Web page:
My short time in Amsterdam was accentuated by the sheer amount of tourists that clustered in the streets. Of course, being a tourist myself, this meant that my friends and I were mostly doing touristy things as well, from taking a canal boat ride to visiting the Rijksmuseum.
The comparison (in my mind) between Amsterdam and the Hague is striking. By my third trip to the Netherlands, I began to feel more at home in the Hague for many reasons, not the least of which because I found myself with some time alone during the day when my fiancé had to work the first week. Thankfully I was able to maneuver around without too much trouble thanks to a phone with Google Maps, though I did find myself glancing at the screen a lot – Must not get lost, must not get lost . . .
Amsterdam was so big, so daunting… Where does one begin? that it was a bit unnerving at times. I knew I’d breathe a sigh of relief when I stepped off the train in the Hague again, which is a good sign considering that will be my future home. But there are a lot of memories attached with the Hague, from the moment I first set foot in it close to midnight (thanks to a delayed plane after visiting a friend in London). The deserted streets, walking past city hall, with the loudest non-conversation sound being the luggage wheels scraping the pavement…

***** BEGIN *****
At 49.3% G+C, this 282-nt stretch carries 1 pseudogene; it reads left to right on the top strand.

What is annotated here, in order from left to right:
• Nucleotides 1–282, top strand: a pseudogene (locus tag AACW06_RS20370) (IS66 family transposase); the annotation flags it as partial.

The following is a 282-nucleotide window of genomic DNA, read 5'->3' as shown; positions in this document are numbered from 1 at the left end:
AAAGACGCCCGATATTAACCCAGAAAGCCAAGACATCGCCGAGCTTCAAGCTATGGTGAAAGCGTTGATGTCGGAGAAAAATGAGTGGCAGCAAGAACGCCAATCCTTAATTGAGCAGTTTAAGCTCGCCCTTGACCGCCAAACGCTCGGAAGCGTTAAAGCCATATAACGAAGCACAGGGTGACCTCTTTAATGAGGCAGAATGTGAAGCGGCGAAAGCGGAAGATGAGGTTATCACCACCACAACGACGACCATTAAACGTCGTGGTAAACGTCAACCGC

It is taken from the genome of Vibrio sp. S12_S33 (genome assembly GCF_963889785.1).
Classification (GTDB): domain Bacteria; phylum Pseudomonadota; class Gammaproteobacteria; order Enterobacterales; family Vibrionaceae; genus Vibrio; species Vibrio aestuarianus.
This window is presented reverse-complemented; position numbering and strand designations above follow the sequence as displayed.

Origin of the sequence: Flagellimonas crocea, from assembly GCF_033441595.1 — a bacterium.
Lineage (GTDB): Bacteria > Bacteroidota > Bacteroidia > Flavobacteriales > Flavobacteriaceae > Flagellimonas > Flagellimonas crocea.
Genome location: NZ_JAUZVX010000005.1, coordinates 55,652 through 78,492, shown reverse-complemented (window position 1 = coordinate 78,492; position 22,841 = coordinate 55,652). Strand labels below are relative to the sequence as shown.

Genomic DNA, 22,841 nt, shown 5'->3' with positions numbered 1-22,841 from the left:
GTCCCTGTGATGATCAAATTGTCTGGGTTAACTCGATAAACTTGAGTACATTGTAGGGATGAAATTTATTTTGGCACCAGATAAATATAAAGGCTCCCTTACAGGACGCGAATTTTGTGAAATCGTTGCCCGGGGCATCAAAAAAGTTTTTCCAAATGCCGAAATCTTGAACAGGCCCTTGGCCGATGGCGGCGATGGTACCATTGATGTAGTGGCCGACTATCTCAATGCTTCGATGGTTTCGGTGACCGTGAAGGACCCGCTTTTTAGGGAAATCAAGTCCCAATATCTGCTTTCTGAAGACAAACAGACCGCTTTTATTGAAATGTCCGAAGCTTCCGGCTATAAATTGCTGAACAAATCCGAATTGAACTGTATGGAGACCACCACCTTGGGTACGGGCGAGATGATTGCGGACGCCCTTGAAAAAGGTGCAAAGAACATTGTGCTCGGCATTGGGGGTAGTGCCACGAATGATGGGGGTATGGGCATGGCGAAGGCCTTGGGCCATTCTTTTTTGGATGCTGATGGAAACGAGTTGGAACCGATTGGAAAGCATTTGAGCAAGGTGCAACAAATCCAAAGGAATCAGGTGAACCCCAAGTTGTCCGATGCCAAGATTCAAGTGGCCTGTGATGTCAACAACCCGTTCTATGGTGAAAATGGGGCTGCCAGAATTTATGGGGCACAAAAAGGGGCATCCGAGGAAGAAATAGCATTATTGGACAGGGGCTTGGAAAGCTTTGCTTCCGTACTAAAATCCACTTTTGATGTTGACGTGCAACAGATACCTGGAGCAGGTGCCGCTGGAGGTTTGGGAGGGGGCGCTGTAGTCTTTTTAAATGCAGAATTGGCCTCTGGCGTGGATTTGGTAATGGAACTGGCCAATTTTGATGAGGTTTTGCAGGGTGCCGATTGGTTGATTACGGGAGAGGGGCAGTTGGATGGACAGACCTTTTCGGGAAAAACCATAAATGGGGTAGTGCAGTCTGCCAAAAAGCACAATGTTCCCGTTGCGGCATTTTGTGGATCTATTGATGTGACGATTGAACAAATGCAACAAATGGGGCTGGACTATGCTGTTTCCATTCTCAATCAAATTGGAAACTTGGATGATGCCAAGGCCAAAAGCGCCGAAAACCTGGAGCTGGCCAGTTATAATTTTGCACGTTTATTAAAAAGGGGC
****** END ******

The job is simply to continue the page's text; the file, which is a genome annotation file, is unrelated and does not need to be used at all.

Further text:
Yet it is just a matter of visiting Amsterdam again. Perhaps visit the Bloemenmarkt — even if they will not have blauwe rozen (blue roses) which have been my flower obsession for years. It was even one of the first gifts I was given by my favorite Dutchie – a dozen silk blue roses, and a silk white rose in the middle from his mother, who I had not met yet. Or perhaps take a ferry across the IJ river to visit my friend after he gets out of work. There are a lot of possibilities, and a lot more of Amsterdam to see.
And thankfully, a lifetime to do so.